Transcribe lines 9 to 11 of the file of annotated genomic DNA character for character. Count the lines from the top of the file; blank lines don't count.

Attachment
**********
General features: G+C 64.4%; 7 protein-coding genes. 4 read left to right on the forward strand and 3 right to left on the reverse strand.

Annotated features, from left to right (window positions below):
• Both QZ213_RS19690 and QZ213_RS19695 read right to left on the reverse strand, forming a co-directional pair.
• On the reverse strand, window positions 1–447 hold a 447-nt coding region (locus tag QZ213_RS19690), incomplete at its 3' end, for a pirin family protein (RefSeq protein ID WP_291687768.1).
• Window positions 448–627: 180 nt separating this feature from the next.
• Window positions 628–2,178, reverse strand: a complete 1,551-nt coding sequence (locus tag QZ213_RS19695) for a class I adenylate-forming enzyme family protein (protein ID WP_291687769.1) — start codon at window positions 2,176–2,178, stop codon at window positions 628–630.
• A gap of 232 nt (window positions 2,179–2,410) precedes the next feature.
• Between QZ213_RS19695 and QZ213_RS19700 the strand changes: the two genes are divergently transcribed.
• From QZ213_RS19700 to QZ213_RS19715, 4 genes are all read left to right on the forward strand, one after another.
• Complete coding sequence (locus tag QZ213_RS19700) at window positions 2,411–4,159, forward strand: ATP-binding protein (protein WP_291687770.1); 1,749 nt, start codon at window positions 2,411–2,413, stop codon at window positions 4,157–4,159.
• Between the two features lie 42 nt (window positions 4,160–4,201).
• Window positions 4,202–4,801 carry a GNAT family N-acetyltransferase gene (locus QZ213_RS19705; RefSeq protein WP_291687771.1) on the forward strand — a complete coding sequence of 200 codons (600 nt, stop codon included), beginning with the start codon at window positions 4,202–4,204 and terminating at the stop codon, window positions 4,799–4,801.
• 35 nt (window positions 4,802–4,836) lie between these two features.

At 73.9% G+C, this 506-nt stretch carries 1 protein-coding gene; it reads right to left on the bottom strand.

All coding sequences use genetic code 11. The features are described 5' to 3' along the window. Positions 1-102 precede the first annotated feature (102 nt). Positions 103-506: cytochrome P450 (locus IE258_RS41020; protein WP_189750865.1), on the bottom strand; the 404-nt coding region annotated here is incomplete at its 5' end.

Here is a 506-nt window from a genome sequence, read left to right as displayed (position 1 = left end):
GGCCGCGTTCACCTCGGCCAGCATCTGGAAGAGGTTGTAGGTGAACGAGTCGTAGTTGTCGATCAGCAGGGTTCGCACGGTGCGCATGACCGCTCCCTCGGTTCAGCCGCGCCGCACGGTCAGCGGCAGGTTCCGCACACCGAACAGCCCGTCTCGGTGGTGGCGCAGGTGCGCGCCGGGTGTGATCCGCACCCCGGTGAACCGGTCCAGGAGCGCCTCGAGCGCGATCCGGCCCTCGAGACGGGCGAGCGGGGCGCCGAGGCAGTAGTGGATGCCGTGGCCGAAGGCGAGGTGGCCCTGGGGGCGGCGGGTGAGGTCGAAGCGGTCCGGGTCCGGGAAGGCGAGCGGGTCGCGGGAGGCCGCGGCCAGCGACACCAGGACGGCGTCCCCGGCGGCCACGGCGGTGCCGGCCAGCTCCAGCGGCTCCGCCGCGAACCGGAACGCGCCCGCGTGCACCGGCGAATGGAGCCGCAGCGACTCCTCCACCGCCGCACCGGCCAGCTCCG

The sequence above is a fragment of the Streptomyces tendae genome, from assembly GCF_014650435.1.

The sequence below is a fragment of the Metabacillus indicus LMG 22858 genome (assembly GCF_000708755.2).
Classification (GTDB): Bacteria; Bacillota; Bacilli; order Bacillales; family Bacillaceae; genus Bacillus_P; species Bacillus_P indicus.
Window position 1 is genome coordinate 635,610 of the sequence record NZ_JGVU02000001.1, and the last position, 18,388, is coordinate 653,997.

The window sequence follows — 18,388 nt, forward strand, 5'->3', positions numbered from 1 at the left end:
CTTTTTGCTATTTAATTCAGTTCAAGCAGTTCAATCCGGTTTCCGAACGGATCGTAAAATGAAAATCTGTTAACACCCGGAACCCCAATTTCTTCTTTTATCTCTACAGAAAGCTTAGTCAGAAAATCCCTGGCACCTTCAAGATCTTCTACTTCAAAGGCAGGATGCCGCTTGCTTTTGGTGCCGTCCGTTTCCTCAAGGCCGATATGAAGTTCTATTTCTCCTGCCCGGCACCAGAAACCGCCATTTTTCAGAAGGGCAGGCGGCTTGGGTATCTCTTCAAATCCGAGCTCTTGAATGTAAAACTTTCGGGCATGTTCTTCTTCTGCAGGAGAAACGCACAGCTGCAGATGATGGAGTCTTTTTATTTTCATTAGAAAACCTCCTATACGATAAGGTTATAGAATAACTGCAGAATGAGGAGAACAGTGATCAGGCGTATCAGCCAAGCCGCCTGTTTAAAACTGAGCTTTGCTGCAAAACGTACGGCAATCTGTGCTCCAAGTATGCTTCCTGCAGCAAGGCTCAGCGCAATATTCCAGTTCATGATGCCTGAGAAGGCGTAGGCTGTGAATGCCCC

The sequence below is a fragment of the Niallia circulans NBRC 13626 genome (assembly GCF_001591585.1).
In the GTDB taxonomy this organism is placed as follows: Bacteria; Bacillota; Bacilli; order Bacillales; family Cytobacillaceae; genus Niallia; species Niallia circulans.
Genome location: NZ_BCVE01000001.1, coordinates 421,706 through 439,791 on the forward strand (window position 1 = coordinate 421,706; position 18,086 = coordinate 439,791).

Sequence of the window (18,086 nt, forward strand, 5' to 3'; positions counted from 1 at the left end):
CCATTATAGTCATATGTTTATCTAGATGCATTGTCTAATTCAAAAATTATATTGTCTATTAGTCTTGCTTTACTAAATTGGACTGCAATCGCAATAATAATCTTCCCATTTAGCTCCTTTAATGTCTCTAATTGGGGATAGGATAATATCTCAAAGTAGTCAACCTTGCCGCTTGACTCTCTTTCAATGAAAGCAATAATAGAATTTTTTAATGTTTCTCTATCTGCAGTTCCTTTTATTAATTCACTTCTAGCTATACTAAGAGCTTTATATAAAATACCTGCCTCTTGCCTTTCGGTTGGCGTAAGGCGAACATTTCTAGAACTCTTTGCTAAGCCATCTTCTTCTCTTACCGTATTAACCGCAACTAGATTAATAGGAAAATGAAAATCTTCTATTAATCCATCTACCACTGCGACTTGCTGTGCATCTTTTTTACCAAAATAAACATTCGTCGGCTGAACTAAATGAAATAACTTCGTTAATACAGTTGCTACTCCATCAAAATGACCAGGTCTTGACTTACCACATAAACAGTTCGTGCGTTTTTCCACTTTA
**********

• From QZ213_RS19700 to QZ213_RS19715, 4 genes are all read left to right on the forward strand, one after another.
• Complete coding sequence (locus tag QZ213_RS19700) at window positions 2,411–4,159, forward strand: ATP-binding protein (protein WP_291687770.1); 1,749 nt, start codon at window positions 2,411–2,413, stop codon at window positions 4,157–4,159.
• Between the two features lie 42 nt (window positions 4,160–4,201).